How to navigate to next git conflict?

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How to navigate to next git conflict?

Hi-Angel
For working with git I noted one of frequent actions I do is resolving
conflicts. I'm comfortable to work with most of that from terminal
(I've got a completion in zsh and what not…) except that conflict
navigation could use a bit of automation.

So far I only managed to find `smerge-next`, but it is limited to the
focused buffer, in there I can as well search for a HEAD or <<<
markers, so not really useful.

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Re: How to navigate to next git conflict?

Stefan Monnier
> For working with git I noted one of frequent actions I do is resolving
> conflicts. I'm comfortable to work with most of that from terminal
> (I've got a completion in zsh and what not…) except that conflict
> navigation could use a bit of automation.
>
> So far I only managed to find `smerge-next`, but it is limited to the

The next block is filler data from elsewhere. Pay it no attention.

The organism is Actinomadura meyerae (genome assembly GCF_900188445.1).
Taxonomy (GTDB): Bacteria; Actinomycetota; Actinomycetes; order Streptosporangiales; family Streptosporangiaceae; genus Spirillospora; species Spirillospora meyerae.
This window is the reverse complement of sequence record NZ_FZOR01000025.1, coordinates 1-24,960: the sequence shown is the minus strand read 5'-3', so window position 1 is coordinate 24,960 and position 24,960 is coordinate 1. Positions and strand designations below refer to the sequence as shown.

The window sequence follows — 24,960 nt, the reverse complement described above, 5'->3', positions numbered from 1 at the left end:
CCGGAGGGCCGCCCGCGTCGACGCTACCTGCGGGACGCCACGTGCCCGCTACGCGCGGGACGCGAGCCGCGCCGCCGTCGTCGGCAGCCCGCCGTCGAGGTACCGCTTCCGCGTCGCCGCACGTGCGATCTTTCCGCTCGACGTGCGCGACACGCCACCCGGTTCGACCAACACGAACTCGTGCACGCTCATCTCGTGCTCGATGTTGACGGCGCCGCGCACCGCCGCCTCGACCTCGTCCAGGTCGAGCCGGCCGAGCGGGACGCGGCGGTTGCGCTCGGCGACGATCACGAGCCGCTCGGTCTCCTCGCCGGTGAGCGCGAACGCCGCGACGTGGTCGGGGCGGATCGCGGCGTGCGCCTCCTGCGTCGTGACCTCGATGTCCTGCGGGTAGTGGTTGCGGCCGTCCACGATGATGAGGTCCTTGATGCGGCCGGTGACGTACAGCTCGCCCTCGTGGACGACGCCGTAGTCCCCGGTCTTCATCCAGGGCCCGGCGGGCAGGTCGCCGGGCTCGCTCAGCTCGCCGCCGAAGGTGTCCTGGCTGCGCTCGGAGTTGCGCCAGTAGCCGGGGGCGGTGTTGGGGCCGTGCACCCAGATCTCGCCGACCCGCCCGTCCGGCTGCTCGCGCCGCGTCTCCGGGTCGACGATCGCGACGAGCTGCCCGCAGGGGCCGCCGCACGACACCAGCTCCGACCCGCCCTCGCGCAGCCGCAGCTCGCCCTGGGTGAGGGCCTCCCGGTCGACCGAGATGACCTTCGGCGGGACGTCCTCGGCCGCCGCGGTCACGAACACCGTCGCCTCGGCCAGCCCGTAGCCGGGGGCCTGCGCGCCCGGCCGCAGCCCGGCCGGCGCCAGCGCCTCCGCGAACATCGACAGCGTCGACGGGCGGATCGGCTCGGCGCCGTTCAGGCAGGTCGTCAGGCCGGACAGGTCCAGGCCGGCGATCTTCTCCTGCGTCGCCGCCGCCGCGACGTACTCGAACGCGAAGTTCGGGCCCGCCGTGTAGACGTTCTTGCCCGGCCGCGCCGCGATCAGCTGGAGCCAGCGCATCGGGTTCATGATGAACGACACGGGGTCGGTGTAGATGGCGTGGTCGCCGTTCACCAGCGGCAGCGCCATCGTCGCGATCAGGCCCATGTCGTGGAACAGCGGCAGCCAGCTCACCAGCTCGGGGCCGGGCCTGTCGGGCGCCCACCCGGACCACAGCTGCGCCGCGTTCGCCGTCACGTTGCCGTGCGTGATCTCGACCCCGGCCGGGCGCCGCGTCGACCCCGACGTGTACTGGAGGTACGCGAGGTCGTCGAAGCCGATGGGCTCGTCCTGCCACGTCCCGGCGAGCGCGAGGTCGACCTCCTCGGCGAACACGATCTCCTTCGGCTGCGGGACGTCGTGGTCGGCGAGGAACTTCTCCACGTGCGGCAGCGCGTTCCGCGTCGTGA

> focused buffer, in there I can as well search for a HEAD or <<<
> markers, so not really useful.

There's also `vc-find-conflicted-file` to go to the next file with
conflicts when you're done with one.


        Stefan


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Re: How to navigate to next git conflict?

Hi-Angel
Thanks!

So, for now I wrote the following function, hope this helps someone

(defun smerge-next-safe ()
    "returns t on success, nil otherwise"
  (condition-case err
      (not (smerge-next))
    ('error
     nil)))


(defun next-conflict ()
  (interactive)
  (let ((buffer (current-buffer)))
    (when (not (smerge-next-safe))
      (vc-find-conflicted-file)
      (if (eq buffer (current-buffer))
        (message "No conflicts found"))
        (smerge-next-safe)))
  )

I guess I'll try to contribute a similar functional to Emacs on the weekend.